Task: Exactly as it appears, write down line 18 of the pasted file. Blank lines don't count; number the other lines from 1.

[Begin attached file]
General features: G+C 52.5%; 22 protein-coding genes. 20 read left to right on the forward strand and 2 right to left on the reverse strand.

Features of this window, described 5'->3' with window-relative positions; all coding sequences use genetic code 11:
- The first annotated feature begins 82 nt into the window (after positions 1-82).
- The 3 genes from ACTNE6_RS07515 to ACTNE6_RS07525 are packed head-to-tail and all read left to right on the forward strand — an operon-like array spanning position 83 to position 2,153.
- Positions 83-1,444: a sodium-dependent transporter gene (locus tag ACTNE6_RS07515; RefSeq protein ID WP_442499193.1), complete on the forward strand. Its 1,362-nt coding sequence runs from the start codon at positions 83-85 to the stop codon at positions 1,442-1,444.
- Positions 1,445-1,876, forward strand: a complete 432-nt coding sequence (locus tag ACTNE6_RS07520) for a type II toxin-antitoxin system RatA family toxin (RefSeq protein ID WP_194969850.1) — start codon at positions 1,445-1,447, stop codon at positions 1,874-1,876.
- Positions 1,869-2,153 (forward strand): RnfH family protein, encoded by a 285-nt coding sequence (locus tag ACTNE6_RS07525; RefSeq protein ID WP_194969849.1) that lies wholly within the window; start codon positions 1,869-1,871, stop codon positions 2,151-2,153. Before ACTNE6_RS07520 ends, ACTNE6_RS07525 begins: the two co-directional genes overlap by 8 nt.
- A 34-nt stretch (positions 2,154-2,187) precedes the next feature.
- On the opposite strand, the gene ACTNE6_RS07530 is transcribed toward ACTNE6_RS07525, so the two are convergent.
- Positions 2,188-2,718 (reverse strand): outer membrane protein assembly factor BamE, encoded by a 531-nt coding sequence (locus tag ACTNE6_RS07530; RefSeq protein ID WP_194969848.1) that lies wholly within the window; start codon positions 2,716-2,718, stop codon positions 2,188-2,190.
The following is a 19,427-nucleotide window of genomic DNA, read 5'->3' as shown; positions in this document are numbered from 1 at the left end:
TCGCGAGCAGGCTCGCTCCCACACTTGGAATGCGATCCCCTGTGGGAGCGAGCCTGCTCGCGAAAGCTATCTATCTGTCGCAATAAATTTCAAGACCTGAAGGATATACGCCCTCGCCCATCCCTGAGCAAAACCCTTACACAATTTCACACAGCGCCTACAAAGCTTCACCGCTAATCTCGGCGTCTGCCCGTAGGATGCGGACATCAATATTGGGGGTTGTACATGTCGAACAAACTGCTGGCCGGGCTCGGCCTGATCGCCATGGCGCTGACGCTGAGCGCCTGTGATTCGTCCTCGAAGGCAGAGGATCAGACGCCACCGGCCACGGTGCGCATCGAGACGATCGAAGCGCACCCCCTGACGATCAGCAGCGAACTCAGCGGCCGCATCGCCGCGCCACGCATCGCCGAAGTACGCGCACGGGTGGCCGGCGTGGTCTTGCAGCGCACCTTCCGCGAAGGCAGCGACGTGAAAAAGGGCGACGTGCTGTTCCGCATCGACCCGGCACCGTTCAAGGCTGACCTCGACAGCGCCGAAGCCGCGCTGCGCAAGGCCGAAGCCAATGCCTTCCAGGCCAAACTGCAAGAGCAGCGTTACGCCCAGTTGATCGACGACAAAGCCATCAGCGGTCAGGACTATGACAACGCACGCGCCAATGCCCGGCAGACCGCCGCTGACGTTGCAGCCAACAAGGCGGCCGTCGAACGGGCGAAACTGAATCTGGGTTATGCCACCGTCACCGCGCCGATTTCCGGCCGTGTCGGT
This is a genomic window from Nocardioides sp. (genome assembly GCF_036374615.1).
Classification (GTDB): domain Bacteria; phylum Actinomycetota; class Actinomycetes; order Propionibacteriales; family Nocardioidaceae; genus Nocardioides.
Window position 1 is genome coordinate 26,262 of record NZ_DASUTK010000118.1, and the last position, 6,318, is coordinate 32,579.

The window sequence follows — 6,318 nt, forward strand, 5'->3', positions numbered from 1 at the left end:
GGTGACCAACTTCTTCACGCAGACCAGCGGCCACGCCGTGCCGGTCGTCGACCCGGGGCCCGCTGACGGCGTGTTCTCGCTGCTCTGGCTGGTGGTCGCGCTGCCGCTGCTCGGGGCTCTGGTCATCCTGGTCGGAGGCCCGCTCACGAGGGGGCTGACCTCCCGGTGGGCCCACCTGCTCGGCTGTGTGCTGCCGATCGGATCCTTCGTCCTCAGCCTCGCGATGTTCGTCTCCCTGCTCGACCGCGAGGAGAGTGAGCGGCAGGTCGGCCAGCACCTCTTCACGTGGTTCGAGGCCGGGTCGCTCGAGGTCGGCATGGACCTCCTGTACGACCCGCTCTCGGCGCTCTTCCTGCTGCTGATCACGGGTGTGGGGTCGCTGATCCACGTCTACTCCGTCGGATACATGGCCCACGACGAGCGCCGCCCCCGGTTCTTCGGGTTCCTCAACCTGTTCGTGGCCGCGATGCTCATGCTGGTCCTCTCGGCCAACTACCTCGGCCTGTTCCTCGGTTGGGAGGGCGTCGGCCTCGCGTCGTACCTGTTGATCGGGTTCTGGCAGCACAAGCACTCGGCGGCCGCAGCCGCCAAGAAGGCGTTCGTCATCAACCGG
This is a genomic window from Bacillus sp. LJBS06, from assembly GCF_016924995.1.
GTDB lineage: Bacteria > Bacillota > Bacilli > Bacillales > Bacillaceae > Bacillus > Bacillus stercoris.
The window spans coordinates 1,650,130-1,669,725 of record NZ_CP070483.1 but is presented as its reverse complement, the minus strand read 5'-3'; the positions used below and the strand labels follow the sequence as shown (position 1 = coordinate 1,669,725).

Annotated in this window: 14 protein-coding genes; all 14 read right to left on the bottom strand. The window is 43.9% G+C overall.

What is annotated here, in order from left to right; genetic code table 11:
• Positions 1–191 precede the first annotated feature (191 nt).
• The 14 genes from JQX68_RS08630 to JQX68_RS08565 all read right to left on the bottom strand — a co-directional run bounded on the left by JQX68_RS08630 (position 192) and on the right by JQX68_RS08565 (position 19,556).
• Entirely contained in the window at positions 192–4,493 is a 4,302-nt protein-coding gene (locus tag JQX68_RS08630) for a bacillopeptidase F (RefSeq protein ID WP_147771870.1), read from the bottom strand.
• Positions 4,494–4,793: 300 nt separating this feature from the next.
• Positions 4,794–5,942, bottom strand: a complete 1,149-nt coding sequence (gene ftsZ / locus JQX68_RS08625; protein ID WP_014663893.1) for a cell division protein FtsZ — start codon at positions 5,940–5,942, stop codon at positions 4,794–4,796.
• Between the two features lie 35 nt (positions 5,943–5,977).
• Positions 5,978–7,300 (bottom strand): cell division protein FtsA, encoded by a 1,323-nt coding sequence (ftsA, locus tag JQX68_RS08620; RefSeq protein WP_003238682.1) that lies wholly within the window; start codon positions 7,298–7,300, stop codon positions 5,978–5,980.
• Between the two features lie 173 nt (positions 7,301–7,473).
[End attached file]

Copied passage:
This is a genomic window from Bacillus sp. LJBS06, from assembly GCF_016924995.1.